Christmas lights? No, raking lights! Get to know private conservator Caroline Bendix.
Who are you and what do you do?
Caroline Bendix. I am a freelance library conservator, working across the UK and, occasionally, abroad on all aspects of book care in-situ, whether the environment, preventive conservation, conservation, surveys, display or salvage. I am the National Trust’s advisor on libraries conservation, the Arts Society trainer for heritage volunteers working on library projects and I work for a wide range of historic libraries, whether institutional or private. I also lecture and teach widely.
If not conservation/preservation, what?
I think I’d like to have been a river bailiff.
Describe your current project.
I have many projects on the go simultaneously but am just about to finish a five-year project to stabilize all 11,000 books at Sissinghurst Castle. The project was short-listed for Icon’s Conservation in the Community award. It has been challenging but much appreciated by visitors to Sissinghurst, and I have learned much from it.
Pinny or white lab coat?
Tell us about your most memorable project, for better or for worse.
Packing up the library at St. Catherine’s Monastery on Mount Sinai. It was a great honour to be asked to do the project; but it was very challenging to work in a Greek Orthodox monastery in a desert, so planning was key. I worked with a team of incredible conservators who adapted quickly and cheerfully to the changes of plan that were necessitated by local conditions, e.g. the non-arrival of materials and equipment ordered many weeks in advance. We brought the project in on time and on budget.
Bone or Teflon?
How do you preserve/conserve yourself?
I’ve finally stopped working at weekends, and I now take the occasional afternoon off to sit and read or go for a walk if I feel I’m getting too tired.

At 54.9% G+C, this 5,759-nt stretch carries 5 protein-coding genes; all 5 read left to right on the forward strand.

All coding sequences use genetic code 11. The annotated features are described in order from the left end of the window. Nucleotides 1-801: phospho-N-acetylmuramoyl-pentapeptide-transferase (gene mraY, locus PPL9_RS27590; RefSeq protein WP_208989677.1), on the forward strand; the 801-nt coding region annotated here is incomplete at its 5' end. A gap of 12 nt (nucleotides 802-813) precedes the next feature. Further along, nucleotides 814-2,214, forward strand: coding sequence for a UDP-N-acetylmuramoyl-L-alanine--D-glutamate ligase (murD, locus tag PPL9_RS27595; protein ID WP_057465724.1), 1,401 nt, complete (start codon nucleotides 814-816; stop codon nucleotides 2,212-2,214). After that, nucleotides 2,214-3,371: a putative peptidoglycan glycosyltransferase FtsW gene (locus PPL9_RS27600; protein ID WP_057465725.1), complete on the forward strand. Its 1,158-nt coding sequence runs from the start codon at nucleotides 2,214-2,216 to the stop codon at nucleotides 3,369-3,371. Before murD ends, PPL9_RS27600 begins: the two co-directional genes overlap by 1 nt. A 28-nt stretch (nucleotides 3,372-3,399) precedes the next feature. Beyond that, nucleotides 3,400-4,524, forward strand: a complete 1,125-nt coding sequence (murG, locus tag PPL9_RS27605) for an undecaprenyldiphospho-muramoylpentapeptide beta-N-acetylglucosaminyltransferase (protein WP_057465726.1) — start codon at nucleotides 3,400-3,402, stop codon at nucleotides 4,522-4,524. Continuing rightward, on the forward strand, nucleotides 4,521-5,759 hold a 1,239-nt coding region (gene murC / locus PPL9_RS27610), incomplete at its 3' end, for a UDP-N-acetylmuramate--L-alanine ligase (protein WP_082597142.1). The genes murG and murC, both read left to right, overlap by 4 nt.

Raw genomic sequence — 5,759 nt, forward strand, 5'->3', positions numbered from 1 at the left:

What do you think is underestimated in conservation?
The enormous generosity of conservators with their time and knowledge.
Hands-down best course you have attended?
Difficult to say, but the Museum of London’s course on “Understanding display cases” last December was excellent and incredibly helpful.
What would you write on your conservation gravestone?
Who’s coming to dinner (three, living or dead) and what would be on the menu?Jesus, Horace and Gertrude Bell. Assuming they are omnivores, a lightly poached salmon, prawn and cod sausage with Martini and butter sauce, fillet of beef with gratin dauphinois, fine green beans and broccoli spears, followed by a Grand Marnier sorbet.
The gloves: on or off?
If you could give just one piece of advice to a new conservator, what would it be?
Learn to interpret what the object is telling you about itself.
What are your hopes and fears for the future of conservation?
I hope conservation continues to be recognized for the essential work that it is and that politics don’t get in the way of common sense.